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ARRIVAL OF THE BORDER CHIEF
The New Zealand Times October 11th 1875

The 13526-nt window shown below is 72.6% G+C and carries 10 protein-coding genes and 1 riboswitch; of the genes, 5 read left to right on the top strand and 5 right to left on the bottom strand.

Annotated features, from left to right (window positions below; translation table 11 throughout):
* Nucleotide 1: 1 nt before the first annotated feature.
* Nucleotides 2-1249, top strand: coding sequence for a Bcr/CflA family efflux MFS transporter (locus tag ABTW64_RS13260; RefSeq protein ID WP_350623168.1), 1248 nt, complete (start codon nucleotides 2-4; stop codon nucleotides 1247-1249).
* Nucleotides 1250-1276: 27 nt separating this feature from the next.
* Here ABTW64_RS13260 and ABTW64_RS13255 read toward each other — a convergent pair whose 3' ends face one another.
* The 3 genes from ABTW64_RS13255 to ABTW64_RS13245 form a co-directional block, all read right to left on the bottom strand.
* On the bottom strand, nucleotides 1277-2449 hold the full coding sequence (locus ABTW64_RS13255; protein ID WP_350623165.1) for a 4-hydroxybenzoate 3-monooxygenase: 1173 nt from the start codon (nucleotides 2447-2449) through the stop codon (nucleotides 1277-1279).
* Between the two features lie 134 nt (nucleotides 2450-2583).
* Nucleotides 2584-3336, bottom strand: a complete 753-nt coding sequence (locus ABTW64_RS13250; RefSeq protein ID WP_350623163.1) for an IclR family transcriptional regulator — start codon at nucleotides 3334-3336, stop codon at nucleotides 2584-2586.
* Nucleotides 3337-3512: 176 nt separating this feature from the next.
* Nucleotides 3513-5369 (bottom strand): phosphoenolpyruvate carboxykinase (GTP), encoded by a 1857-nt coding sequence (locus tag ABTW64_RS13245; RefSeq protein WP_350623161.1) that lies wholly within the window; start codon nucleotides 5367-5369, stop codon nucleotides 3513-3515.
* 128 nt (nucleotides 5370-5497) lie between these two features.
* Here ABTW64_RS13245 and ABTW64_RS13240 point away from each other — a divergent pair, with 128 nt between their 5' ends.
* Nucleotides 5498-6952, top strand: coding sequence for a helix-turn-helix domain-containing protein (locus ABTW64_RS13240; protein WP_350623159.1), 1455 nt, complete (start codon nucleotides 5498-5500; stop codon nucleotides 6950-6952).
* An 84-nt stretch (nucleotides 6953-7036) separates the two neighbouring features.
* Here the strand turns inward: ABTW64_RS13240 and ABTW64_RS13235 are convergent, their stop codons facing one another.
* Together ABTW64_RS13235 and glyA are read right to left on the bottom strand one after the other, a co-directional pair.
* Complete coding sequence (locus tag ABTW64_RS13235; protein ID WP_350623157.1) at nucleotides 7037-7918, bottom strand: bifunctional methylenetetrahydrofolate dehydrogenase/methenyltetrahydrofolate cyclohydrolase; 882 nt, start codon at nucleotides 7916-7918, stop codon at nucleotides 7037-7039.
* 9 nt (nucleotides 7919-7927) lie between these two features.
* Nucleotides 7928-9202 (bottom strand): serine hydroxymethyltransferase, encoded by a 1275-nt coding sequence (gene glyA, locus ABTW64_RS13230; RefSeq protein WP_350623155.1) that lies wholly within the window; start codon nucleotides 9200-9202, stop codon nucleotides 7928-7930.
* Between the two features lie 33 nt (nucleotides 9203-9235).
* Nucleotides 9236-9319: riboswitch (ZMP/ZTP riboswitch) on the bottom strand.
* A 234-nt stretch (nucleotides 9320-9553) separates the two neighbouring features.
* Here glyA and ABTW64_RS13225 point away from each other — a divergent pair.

The iron clipper ship Border Chief (100 A1), under the command of Captain Leslie, dropped anchor in Wellington harbour at 3 am on Saturday, 9th inst. The following is a record of her voyage:- After leaving the Thames she discharged the pilot of Portland Heads on the 4th of last July, and passed the Start on the following day with a light easterly wind. On the 10th of July she passed Madeira on the starboard bow, being favoured with a light N E trade wind. On the 16th July she sighted Cape de Verede Island. In 14deg S lat she lost the N E trades, and experienced much delay from the prevailing light southerly winds, which prevented the ship from crossing the equator until the 31st of July (twenty-eight days out). She crossed the line in 25deg W long. From the line she had light S E  trades, which were lost on the 9th of August in 20deg S lat and 34deg W long. For the following eight days she experienced light southerly winds, which considerably retarded her progress. On the 22nd August she encountered a strong S W gale and heavy seas, which caused the ship to roll heavily, and obliged her to sail under reefed topsails. The following day she had to contend with a terrific N W gale and high cross seas. The seas flooded her deck with heavy water. so tempestuous was the storm that a portion of the cargo in the hold broke adrift. The main hatches were taken off to admit of the removal to the deck of the powder, boxes of cartridges, and some miscellaneous cargo. It being found impossible, in consequence of the gale and heavy cross seas, to secure any of the cargo to the deck, and fearing that the powder might by an accident explode, the captain ordered it to be thrown overboard, to ensure the safety of the passengers, the ship, and cargo. The gale continued all that day, heavy seas at intervals washing down the hold, and seriously damaging the cargo. A quantity of iron got loose in the lower hold, and a number of the passengers assisted the crew in trying to secure it. On the 24th she encountered a strong westerly gale, with heavy cross seas, the crew and passengers being employed all day in securing the iron, the weather being most tempestuous, causing the ship to labour heavily. At 10 pm the hatches were battened down. The westerly gale and heavy seas continued throughout the next day. On the 28th of the same month she passed the meridian of the Cape in 42deg S lat and ran down her easting on a parallel of from 43 deg to deg S lat, experiencing the usual SW and NW winds. On September 28 the ship passed in sight of the South Cape of Tasmania. On the 6th October she entered Cook Strait. At noon the following day she passed the Brothers Islands, and sighted Pencarrow Lighthouse at 8.30 pm of the same day, and was shortly afterwards boarded by Pilot Holmes. The strong northerly wind blowing prevented the Pilot from bringing her in, and on the following morning (Friday) she was driven down as far south as Cape Campbell. at 11 pm the same day she caught a southerly breeze, carrying her into harbour, where she anchored as stated above.